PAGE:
Thursday, October 19, 2006

Red apples

Red apples, originally uploaded by CharlesFred.

In the meantime, just a few things regarding economic liberalisation:

We have a new post office company here in Holland, or rather the national one has been taken over by the Australian company TNT, all part of the economic liberalisation of the post market. Since all this happened, we can see that prices have risen much more than the rate of inflation, especially for any letter which needs to go abroad (they try their best to keep the domestic price as low as possible by passing on their costs to those who send letters abroad), they no longer sell single stamps at the post office, although they do at the newsagent and, last week, we had seven deliveries of paper at the ddoor. These included papers, advertising materials, a parcel from TNT, the post from TNT and also the post from Deutsche Post. Needless to say, none of them came very early. Anyway, the question is, who, apart from teh governemnts which sell off the national post services and the shareholders of these companies, benefits from this liberalisation? Not sure it is the individual private customers.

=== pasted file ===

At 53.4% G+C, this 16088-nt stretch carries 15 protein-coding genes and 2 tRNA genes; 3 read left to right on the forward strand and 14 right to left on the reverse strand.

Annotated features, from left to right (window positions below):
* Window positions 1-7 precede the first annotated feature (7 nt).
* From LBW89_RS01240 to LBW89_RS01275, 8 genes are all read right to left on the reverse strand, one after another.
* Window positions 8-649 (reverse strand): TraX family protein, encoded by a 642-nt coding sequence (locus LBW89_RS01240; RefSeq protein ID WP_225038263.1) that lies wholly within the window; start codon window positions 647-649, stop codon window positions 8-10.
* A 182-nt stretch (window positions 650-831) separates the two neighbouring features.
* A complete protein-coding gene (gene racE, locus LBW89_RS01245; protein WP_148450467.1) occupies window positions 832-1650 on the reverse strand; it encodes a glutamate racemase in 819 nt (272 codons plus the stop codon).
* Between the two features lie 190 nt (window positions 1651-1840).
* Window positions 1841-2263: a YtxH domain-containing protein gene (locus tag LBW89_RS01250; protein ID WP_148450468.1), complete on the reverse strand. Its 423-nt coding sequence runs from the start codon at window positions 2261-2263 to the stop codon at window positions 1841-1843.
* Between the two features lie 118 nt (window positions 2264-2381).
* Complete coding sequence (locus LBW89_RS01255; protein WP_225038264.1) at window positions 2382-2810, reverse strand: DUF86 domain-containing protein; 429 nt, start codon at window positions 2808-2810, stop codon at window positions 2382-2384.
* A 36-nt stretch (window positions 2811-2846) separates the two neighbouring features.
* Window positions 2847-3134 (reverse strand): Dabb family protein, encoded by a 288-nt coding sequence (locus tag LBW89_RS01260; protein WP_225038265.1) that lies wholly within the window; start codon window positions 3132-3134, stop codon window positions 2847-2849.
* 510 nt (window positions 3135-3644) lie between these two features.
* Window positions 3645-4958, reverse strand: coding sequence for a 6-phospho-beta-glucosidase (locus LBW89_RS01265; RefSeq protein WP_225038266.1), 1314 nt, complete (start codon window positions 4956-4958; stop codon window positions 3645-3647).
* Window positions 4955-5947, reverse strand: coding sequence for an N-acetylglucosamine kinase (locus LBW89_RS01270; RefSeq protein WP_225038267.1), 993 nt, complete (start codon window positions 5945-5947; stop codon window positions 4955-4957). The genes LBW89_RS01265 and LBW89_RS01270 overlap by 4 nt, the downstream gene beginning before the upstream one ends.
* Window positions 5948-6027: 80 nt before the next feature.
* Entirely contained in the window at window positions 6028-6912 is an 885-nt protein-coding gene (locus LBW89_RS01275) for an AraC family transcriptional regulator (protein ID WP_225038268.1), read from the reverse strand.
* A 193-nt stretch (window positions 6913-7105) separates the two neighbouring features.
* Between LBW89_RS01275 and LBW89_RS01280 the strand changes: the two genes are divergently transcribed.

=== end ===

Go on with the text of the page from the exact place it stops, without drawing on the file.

Secondly, I was delighted to read that due to recent liberalisation measures, we can now by large, powerful (and dangerous) fireworks from our local shop. Before, we the public have been prevented from doing so, for obvious reasons, but now we can all buy these things. Why?

And thirdly, I went to the market today, thinking I might find there a better selection of fresh fruit and vegetables (yes, we DO sometimes eat them!). I was particularly looking forward to choosing my potatoes and apples and imagine my disbelief when every fruit stall was selling Gala Apples grown in New Zealand. In October! The middle of the apple season! New Zealand? You can not get further away from Holland to find appels than New Zealand, and yet here they were being sold for € 1.50 a kg in the middle of the domestic apple harvest. What perverse sort of liberalisation has allowed this to happen? Fortunately, I did find a specialist who did sell Dutch apples and managed to get my hands on a kilo of Dutch Elstars for € 1.60! Crazy!

However, as an afterthought, I think I should mention that I DID buy a pound (yes, a POUND = 500 grammes - even though we are not allowed to use that word any more, thanks to teh Brussels thought-police) of Chinese garlic, for just € 1.50. Great BIG FAT ones they were too! So, I shouldn't complain, although friends might complain in the coming months while I get to eat all of those delicious (and very healthy) garlic kernels. (Thanks, liberalisation!)

Further, it is odd that in the newspaper this evening there were some long articles about the liberalisation of the postal markets in Europe. By 2009, any company should be able to deliver mail anywhere in Europe.. and that can mean ANY company. Lots of people are upset about it, mostly the people living in the far reaches of Europe... and it was noted that in Sweden and Denmark where they already HAVE complete liberalisation, the prices are higher than anywhere else.


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